Tyler, you dirty dirty boy. The girl runs. The rumors spread. Only thing is, well, that's not Tyler's picture. That's not Tyler's car. Tyler borrowed Dad's car. Cue the unravelling. Before you know it he's hooked up with the bad girl (an atheist, gasp) from the bad side of town and, shades of Blue Velvet, they're investigating the small-town serial killer that gives the film its knotty title and before you know it Tyler ends up, as inevitably he must, back on his own front stoop, staring in.

If you think you can guess where the film's going from there you might not be wrong, per se - the horror lies not so much in the destination, but the journey, and I was shocked by how wrong The Clovehitch Killer was willing to make that journey seem and feel. Not "wrong" as in poorly made" by any stretch of the imagination - 'wrong" as in "fucked the fuck up." I sat in mid-day sunlight watching this movie growing steadily more unnerved - director Duncan Skiles and screenwriter Christopher Ford aren't afraid to really test the ropes, as it were; see how far they can stretch without breaking.

It doesn't break. The ropes hold. Dylan McDermott is committed like mad here - put this on his clip-reel for eternity; I'll never look at that big handsome lug the same way again. And Charlie Plummer, one of our finest young actors, strikes the mark yet again, making the sink of moral quicksand beneath Tyler's feet an unsteady and palpable dread - never has watching a boy become a man felt so diseased and sickly. The world is a corruption - we are the children of nightmares, made flesh from nowhere and nothing.


Everything You Ever Need To Know About Life...

... you can learn from:


Laura: One of your children has posed a curious question:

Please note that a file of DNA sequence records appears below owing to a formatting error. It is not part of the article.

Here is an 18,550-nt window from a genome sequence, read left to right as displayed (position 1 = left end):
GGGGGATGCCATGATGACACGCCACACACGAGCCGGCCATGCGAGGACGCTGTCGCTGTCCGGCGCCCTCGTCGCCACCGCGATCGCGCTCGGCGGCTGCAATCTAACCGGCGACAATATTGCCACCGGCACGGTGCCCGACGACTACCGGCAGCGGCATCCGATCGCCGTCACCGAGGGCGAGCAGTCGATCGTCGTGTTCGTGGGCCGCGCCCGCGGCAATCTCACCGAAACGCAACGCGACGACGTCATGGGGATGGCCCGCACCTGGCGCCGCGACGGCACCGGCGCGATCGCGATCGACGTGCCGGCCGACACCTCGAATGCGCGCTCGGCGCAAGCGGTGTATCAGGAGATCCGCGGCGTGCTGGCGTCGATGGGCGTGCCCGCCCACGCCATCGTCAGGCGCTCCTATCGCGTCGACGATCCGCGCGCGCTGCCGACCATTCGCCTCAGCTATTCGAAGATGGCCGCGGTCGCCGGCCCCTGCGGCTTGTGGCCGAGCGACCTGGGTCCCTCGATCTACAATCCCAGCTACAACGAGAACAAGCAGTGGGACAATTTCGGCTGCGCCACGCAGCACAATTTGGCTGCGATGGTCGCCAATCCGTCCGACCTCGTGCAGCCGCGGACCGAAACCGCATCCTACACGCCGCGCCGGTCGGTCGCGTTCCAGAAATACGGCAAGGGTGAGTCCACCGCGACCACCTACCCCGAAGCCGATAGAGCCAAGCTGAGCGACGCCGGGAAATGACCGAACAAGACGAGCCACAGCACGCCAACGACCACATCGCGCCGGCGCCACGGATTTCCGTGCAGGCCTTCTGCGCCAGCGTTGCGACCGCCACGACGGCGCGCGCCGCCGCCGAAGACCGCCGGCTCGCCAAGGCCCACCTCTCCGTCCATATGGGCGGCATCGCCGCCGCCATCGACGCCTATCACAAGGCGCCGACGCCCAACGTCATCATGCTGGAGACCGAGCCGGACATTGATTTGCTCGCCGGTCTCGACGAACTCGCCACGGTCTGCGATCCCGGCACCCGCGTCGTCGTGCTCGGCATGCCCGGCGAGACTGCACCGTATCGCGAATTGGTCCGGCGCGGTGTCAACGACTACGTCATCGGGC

if the world is round, why is a frozen lake flat?
John: That's a good question.
Laura: Here it says that Lake Ontario curves more than
three degrees from its Eastern end to its Western end.
So frozen water really isn't flat.
John: Nothing is what it seems.

Nicolas Roeg's one-of-a-kind film Don't Look Now 
was released 45 years ago on this day. Is good, no? 


Not So Fast, Flash

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All the gays are losing their jobs! First Henry Cavill's super-suit is set to incinerate, and now comes word that Ezra Miller's feature-length The Flash movie is at best delayed until the end of next year for even filming, much less getting to our eyeballs. And that's if it happens at all - the longer these things lose momentum, the less likely they seem - it'll have been three years since the character was introduced in that abysmal Justice League thing by the time this thing's anywhere near getting released at this point. And Ezra was far and away (like, far far and away) the best thing in it! (Well besides this, obviously.) Justice for Ezra! I guess we'll just have to give Jason Momoa's big tits a shot and hope for the best, guys...


Five Frames From ?

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What movie is this?
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Good Morning, World

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Heads-up: Late start today! Be back this afternoon.
Just take a long, long breakfast with Cary.
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Monday, October 15, 2018

BHFF Review: Boo!

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Reporting from the Brooklyn Horror Film Festival this week!

Setting your horror film in Detroit these days is a smart move, as that location location location will do half your heavy lifting. Just ask David Robert Mitchell's It Follows or Jim Jarmusch's Only Lovers Left Alive for proof of that. It's thick with the rot of urban decay, weeds ripping through concrete, that'll set your very soul on edge - the edges of Halloween's suburbia gone to seed. 

First-time director Luke Jaden was clearly influenced by all of those films with Boo!, his feature debut, which tosses a partially religious family into the middle of that cement squalor on the night of All Hallows and forces them to fend for themselves as the curses descend - I thought especially of It Follows with its languid art-house pace and unseen menace; a pervasive strangeness that keeps you off balance.